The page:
1 John 4:16


Lynn Severance said...

Lisa, I would expand the “Blue Man’s” comment because I do believe that when were are with God in heaven and fully known that all that has gone on during our earthly life is part of being fully known - as in we will then fully know ourselves in Him.

I’d even go so far to say that all we are walking out now will be used for what it to come in heaven. Eternity is beyond our grasp of understanding. Yet if we were wholly in God before we were born and have this time on earth now, it has to be working together for good and that fully realized good will become known in heaven. At least that is my humble opinion!

I’d love to think of your Kali giving you a tour and showing you her favorite parts in heaven or finding out if God gave my Mom a new assignment in overseeing the “painting of the sunsets”.

It may not be that the “Blue Man” meant that was all heaven is for. I’ve not read the book so I do not know if he went beyond that sentence. But it evoked these thoughts in me.

Thought provoking book and good thoughts from you in regard to it.

You might like C.S. Lewis' "The Great Divorce" - one of my favorites.

Lynn :)

Lisa notes... said...

Nice commentary, Lynn, and I do agree with you that we probably will "fully know" ourselves and Him once we're there. Won't it be grand???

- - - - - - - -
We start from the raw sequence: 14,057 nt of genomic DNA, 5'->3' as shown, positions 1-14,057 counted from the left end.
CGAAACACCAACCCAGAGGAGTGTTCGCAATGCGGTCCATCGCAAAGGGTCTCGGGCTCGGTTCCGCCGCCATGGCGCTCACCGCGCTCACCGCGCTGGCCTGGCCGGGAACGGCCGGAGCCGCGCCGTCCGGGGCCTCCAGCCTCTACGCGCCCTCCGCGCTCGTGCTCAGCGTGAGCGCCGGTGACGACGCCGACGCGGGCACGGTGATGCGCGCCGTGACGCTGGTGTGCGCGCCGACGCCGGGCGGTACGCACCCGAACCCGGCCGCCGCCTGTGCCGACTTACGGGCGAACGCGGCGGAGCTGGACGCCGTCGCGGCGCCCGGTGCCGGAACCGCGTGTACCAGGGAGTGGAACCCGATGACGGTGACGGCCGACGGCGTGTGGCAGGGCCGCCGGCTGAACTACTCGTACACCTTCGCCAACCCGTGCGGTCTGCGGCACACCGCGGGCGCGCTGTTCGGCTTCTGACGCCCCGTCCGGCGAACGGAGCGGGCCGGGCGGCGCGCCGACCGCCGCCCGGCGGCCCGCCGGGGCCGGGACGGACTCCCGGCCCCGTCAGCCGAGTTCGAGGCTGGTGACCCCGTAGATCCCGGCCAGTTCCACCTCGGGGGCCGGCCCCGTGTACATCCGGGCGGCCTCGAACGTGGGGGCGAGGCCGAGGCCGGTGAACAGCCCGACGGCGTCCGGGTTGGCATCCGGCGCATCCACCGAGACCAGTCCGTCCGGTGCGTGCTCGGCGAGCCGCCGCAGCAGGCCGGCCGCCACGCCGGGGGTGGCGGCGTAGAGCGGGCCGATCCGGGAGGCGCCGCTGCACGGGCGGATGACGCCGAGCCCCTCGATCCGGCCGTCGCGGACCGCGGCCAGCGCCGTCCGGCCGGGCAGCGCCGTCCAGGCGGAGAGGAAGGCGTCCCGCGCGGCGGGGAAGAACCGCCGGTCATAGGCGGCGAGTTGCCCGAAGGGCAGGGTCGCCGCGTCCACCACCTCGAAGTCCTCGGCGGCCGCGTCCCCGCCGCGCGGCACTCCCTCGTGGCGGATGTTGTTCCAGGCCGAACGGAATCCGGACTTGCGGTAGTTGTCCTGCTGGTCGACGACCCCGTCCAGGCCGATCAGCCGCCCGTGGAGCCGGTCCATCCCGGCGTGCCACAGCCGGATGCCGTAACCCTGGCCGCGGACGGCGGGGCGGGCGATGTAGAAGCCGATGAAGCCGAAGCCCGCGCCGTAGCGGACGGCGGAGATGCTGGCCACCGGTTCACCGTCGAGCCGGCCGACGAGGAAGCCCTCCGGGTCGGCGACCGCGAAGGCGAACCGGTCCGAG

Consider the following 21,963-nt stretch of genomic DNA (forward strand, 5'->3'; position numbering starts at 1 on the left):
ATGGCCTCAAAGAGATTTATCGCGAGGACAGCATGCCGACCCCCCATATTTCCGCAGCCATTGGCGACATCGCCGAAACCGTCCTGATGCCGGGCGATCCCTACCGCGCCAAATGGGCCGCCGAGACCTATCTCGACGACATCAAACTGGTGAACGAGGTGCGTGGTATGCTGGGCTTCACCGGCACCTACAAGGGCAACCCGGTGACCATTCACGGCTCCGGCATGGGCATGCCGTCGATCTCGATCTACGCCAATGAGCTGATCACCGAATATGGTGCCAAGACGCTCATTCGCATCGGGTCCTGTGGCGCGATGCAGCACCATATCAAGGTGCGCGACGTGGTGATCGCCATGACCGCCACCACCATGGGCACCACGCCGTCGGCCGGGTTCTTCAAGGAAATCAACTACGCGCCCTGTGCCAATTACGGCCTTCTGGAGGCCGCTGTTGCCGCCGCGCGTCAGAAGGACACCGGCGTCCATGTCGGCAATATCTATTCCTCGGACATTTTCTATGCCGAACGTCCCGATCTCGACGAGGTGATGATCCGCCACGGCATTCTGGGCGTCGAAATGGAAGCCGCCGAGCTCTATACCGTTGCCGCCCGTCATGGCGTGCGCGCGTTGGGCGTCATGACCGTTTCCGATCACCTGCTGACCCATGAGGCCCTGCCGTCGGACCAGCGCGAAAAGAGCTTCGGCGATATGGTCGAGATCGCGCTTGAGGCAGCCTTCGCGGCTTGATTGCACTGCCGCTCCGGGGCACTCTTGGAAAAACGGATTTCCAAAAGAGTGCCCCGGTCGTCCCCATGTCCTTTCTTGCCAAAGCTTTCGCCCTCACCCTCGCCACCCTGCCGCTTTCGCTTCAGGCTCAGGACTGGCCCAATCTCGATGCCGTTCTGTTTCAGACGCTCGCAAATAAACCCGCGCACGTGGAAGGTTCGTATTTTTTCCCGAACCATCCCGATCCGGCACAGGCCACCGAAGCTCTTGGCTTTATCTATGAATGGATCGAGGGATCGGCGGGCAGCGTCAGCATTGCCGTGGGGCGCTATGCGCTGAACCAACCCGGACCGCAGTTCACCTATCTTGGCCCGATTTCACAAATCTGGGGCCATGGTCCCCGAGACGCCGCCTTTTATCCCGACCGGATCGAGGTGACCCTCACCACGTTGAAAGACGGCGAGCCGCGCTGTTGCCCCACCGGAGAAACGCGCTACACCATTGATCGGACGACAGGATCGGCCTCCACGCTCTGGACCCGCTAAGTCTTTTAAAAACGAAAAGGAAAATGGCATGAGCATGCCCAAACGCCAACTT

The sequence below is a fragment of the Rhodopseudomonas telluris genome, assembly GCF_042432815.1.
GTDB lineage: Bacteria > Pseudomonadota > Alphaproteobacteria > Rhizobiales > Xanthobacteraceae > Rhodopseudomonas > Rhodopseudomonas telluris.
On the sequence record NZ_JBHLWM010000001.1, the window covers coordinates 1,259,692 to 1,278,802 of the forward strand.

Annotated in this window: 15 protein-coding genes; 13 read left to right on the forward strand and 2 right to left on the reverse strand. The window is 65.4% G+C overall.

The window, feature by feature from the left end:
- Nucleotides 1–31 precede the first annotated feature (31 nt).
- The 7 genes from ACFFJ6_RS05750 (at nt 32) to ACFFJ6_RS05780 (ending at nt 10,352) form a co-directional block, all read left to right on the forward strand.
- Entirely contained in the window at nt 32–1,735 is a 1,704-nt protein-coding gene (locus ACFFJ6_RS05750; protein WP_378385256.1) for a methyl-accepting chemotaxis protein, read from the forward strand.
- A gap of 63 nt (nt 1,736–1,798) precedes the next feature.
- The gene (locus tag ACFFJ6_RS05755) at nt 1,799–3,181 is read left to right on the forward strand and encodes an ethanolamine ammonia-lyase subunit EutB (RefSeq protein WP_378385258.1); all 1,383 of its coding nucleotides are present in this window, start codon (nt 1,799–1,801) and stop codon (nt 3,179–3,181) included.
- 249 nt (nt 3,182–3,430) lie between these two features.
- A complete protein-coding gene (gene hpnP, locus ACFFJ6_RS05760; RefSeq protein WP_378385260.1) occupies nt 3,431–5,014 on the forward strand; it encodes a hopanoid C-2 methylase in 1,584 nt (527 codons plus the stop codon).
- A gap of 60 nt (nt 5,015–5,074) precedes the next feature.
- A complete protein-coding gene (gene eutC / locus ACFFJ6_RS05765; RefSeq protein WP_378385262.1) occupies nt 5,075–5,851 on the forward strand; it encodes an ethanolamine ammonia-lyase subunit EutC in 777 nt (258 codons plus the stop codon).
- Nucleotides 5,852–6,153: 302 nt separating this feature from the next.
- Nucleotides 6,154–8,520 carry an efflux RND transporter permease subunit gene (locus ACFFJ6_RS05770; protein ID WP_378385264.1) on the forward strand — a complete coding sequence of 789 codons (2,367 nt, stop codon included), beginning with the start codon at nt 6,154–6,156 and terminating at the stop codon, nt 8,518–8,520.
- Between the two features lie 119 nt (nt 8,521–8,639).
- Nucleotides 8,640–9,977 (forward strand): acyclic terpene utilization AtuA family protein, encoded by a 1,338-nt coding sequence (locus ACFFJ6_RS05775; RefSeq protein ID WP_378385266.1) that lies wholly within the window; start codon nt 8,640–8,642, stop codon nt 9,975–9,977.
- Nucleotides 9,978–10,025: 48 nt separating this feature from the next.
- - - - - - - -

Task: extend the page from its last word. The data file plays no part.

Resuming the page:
This book was made into a movie, which I haven't seen yet. Maybe somebody who has seen it will weigh in on that.

I have read "The Great Divorce" and it has haunted me ever since...I need a re-read soon...

Lynn Severance said...

Lisa - my first reading of, "The Great Divorce" had me confused. Then I read it again and a lot became clearer. I am not saying that your haunting was the same as my confusion - just that for me it became a true favorite going through it again.

it is not a theological piece - but an imaginative piece that gave me pause to think of the decisions I make now and how I view people in my life now. In this last regard it sounds like it flows in a bit with Albom's piece - as Lewis introduced characters folks were surprised to see in heaven.

Nice to check in with you!

Lisa notes... said...

You pegged me, Lynn. Confusion is a big part of my haunting with The Great Divorce. That's one reason I want to re-read it, to see how I understand it the second time around. I'm glad you made the connection between these 2 books.

Praying that all is going well with your packing and move this month...

Lynn Severance said...

Okay - perhaps it might become a book on your nightstand at some time in the future!

I just checked out Wikipedia to see if it had a summation and it does - in no way spoiling the book. My initial confusion was in not understanding the setting/s. Once that got established it all fell into place.

I am making progress with my packing. Though slow, I will meet my deadline for the end of August date. I'll try and send you a note as amidst my being so overwhelmed right now, there are some joys to share.

Thanks for your prayers!

Melissa said...

I was just browsing to see what other people had written about Mitch Albom's books. I just read "Tuesdays with Morrie" but now I think I'll pick up this one. Sounds like a very thoughtful read. Thanks!